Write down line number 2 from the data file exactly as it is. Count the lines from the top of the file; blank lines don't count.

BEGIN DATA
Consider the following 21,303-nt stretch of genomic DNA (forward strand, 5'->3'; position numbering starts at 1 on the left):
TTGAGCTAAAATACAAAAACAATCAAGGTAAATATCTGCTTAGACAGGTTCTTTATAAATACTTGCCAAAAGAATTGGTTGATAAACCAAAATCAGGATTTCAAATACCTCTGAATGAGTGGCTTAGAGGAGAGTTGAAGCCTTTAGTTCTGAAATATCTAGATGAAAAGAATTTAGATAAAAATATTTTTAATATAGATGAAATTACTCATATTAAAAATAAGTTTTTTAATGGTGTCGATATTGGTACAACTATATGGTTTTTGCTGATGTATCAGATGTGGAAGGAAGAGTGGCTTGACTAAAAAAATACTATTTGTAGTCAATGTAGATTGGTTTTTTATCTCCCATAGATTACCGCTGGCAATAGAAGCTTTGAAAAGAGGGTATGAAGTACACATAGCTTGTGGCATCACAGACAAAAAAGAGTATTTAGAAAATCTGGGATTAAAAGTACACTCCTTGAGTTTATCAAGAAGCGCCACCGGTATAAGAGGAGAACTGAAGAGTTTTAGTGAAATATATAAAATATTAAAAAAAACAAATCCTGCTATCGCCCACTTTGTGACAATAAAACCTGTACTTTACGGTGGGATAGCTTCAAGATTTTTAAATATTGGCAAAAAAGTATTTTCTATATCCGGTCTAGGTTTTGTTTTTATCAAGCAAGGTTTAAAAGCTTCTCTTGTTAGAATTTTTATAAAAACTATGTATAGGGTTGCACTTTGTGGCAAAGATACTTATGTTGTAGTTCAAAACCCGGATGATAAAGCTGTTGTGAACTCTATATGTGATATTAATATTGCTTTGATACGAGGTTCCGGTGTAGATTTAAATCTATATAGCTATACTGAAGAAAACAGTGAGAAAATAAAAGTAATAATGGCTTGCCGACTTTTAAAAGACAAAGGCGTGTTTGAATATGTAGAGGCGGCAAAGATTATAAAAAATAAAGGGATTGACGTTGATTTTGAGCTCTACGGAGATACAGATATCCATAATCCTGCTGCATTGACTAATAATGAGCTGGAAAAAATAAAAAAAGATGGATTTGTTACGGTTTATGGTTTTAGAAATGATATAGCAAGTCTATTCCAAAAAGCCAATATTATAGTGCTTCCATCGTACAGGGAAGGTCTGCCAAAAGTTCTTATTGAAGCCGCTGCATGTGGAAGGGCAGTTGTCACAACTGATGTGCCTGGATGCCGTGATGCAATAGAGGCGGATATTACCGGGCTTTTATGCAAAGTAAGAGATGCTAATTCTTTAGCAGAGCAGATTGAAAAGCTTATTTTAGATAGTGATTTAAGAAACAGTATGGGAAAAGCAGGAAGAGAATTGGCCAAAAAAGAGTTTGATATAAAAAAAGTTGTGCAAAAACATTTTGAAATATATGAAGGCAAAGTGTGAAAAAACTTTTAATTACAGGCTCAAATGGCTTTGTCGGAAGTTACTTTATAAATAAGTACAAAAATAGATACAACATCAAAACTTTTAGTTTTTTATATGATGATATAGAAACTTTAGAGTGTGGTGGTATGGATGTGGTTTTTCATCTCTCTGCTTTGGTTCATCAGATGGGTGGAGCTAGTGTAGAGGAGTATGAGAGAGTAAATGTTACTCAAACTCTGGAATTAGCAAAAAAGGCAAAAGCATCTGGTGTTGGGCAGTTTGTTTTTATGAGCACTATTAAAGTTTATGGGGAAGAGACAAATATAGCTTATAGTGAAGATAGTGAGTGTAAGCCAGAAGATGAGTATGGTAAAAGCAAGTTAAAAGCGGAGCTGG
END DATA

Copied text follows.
TTGAGCTAAAATACAAAAACAATCAAGGTAAATATCTGCTTAGACAGGTTCTTTATAAATACTTGCCAAAAGAATTGGTTGATAAACCAAAATCAGGATTTCAAATACCTCTGAATGAGTGGCTTAGAGGAGAGTTGAAGCCTTTAGTTCTGAAATATCTAGATGAAAAGAATTTAGATAAAAATATTTTTAATATAGATGAAATTACTCATATTAAAAATAAGTTTTTTAATGGTGTCGATATTGGTACAACTATATGGTTTTTGCTGATGTATCAGATGTGGAAGGAAGAGTGGCTTGACTAAAAAAATACTATTTGTAGTCAATGTAGATTGGTTTTTTATCTCCCATAGATTACCGCTGGCAATAGAAGCTTTGAAAAGAGGGTATGAAGTACACATAGCTTGTGGCATCACAGACAAAAAAGAGTATTTAGAAAATCTGGGATTAAAAGTACACTCCTTGAGTTTATCAAGAAGCGCCACCGGTATAAGAGGAGAACTGAAGAGTTTTAGTGAAATATATAAAATATTAAAAAAAACAAATCCTGCTATCGCCCACTTTGTGACAATAAAACCTGTACTTTACGGTGGGATAGCTTCAAGATTTTTAAATATTGGCAAAAAAGTATTTTCTATATCCGGTCTAGGTTTTGTTTTTATCAAGCAAGGTTTAAAAGCTTCTCTTGTTAGAATTTTTATAAAAACTATGTATAGGGTTGCACTTTGTGGCAAAGATACTTATGTTGTAGTTCAAAACCCGGATGATAAAGCTGTTGTGAACTCTATATGTGATATTAATATTGCTTTGATACGAGGTTCCGGTGTAGATTTAAATCTATATAGCTATACTGAAGAAAACAGTGAGAAAATAAAAGTAATAATGGCTTGCCGACTTTTAAAAGACAAAGGCGTGTTTGAATATGTAGAGGCGGCAAAGATTATAAAAAATAAAGGGATTGACGTTGATTTTGAGCTCTACGGAGATACAGATATCCATAATCCTGCTGCATTGACTAATAATGAGCTGGAAAAAATAAAAAAAGATGGATTTGTTACGGTTTATGGTTTTAGAAATGATATAGCAAGTCTATTCCAAAAAGCCAATATTATAGTGCTTCCATCGTACAGGGAAGGTCTGCCAAAAGTTCTTATTGAAGCCGCTGCATGTGGAAGGGCAGTTGTCACAACTGATGTGCCTGGATGCCGTGATGCAATAGAGGCGGATATTACCGGGCTTTTATGCAAAGTAAGAGATGCTAATTCTTTAGCAGAGCAGATTGAAAAGCTTATTTTAGATAGTGATTTAAGAAACAGTATGGGAAAAGCAGGAAGAGAATTGGCCAAAAAAGAGTTTGATATAAAAAAAGTTGTGCAAAAACATTTTGAAATATATGAAGGCAAAGTGTGAAAAAACTTTTAATTACAGGCTCAAATGGCTTTGTCGGAAGTTACTTTATAAATAAGTACAAAAATAGATACAACATCAAAACTTTTAGTTTTTTATATGATGATATAGAAACTTTAGAGTGTGGTGGTATGGATGTGGTTTTTCATCTCTCTGCTTTGGTTCATCAGATGGGTGGAGCTAGTGTAGAGGAGTATGAGAGAGTAAATGTTACTCAAACTCTGGAATTAGCAAAAAAGGCAAAAGCATCTGGTGTTGGGCAGTTTGTTTTTATGAGCACTATTAAAGTTTATGGGGAAGAGACAAATATAGCTTATAGTGAAGATAGTGAGTGTAAGCCAGAAGATGAGTATGGTAAAAGCAAGTTAAAAGCGGAGCTGG